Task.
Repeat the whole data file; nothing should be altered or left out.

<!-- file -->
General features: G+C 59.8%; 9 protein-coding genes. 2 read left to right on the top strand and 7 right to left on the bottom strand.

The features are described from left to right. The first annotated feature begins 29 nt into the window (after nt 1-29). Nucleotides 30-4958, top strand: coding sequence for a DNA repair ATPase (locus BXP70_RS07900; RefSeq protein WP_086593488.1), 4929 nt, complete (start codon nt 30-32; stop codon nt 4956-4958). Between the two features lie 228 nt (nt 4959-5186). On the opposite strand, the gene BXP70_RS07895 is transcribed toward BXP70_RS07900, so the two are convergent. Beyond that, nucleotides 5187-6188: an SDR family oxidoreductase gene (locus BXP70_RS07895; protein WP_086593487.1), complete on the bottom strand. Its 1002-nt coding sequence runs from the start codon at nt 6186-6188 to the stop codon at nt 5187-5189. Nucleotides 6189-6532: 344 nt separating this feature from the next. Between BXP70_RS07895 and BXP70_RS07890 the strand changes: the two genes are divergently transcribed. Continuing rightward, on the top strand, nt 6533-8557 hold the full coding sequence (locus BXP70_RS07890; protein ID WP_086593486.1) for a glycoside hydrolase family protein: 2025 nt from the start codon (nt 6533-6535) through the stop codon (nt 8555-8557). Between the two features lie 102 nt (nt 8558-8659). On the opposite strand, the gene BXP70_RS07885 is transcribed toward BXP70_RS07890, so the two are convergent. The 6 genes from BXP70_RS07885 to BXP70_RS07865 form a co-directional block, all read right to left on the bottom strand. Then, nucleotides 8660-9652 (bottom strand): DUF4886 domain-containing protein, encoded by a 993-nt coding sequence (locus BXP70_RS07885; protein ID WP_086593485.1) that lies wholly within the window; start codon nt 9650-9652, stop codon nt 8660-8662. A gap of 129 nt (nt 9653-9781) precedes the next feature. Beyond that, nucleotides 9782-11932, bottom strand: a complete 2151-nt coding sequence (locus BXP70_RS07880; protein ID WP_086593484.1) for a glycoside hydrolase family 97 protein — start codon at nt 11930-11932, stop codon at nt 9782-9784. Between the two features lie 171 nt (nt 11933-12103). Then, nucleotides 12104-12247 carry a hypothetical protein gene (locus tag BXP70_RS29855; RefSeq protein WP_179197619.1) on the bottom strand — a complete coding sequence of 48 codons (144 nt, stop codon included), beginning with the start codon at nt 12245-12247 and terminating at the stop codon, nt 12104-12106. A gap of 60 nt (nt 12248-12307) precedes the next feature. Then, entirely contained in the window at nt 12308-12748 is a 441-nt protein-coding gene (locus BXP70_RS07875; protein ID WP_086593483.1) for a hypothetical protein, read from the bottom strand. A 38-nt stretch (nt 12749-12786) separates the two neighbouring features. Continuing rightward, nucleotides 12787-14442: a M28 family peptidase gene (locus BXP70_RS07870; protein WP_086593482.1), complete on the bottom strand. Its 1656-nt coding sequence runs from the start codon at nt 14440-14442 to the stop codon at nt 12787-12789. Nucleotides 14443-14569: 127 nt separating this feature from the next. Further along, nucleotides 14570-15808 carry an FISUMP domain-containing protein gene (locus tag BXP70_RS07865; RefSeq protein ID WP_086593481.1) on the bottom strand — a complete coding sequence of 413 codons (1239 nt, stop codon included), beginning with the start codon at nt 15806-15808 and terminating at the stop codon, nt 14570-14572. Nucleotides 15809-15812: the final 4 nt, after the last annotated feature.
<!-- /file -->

General features: G+C 59.8%; 9 protein-coding genes. 2 read left to right on the top strand and 7 right to left on the bottom strand.

The features are described from left to right. The first annotated feature begins 29 nt into the window (after nt 1-29). Nucleotides 30-4958, top strand: coding sequence for a DNA repair ATPase (locus BXP70_RS07900; RefSeq protein WP_086593488.1), 4929 nt, complete (start codon nt 30-32; stop codon nt 4956-4958). Between the two features lie 228 nt (nt 4959-5186). On the opposite strand, the gene BXP70_RS07895 is transcribed toward BXP70_RS07900, so the two are convergent. Beyond that, nucleotides 5187-6188: an SDR family oxidoreductase gene (locus BXP70_RS07895; protein WP_086593487.1), complete on the bottom strand. Its 1002-nt coding sequence runs from the start codon at nt 6186-6188 to the stop codon at nt 5187-5189. Nucleotides 6189-6532: 344 nt separating this feature from the next. Between BXP70_RS07895 and BXP70_RS07890 the strand changes: the two genes are divergently transcribed. Continuing rightward, on the top strand, nt 6533-8557 hold the full coding sequence (locus BXP70_RS07890; protein ID WP_086593486.1) for a glycoside hydrolase family protein: 2025 nt from the start codon (nt 6533-6535) through the stop codon (nt 8555-8557). Between the two features lie 102 nt (nt 8558-8659). On the opposite strand, the gene BXP70_RS07885 is transcribed toward BXP70_RS07890, so the two are convergent. The 6 genes from BXP70_RS07885 to BXP70_RS07865 form a co-directional block, all read right to left on the bottom strand. Then, nucleotides 8660-9652 (bottom strand): DUF4886 domain-containing protein, encoded by a 993-nt coding sequence (locus BXP70_RS07885; protein ID WP_086593485.1) that lies wholly within the window; start codon nt 9650-9652, stop codon nt 8660-8662. A gap of 129 nt (nt 9653-9781) precedes the next feature. Beyond that, nucleotides 9782-11932, bottom strand: a complete 2151-nt coding sequence (locus BXP70_RS07880; protein ID WP_086593484.1) for a glycoside hydrolase family 97 protein — start codon at nt 11930-11932, stop codon at nt 9782-9784. Between the two features lie 171 nt (nt 11933-12103). Then, nucleotides 12104-12247 carry a hypothetical protein gene (locus tag BXP70_RS29855; RefSeq protein WP_179197619.1) on the bottom strand — a complete coding sequence of 48 codons (144 nt, stop codon included), beginning with the start codon at nt 12245-12247 and terminating at the stop codon, nt 12104-12106. A gap of 60 nt (nt 12248-12307) precedes the next feature. Then, entirely contained in the window at nt 12308-12748 is a 441-nt protein-coding gene (locus BXP70_RS07875; protein ID WP_086593483.1) for a hypothetical protein, read from the bottom strand. A 38-nt stretch (nt 12749-12786) separates the two neighbouring features. Continuing rightward, nucleotides 12787-14442: a M28 family peptidase gene (locus BXP70_RS07870; protein WP_086593482.1), complete on the bottom strand. Its 1656-nt coding sequence runs from the start codon at nt 14440-14442 to the stop codon at nt 12787-12789. Nucleotides 14443-14569: 127 nt separating this feature from the next. Further along, nucleotides 14570-15808 carry an FISUMP domain-containing protein gene (locus tag BXP70_RS07865; RefSeq protein ID WP_086593481.1) on the bottom strand — a complete coding sequence of 413 codons (1239 nt, stop codon included), beginning with the start codon at nt 15806-15808 and terminating at the stop codon, nt 14570-14572. Nucleotides 15809-15812: the final 4 nt, after the last annotated feature.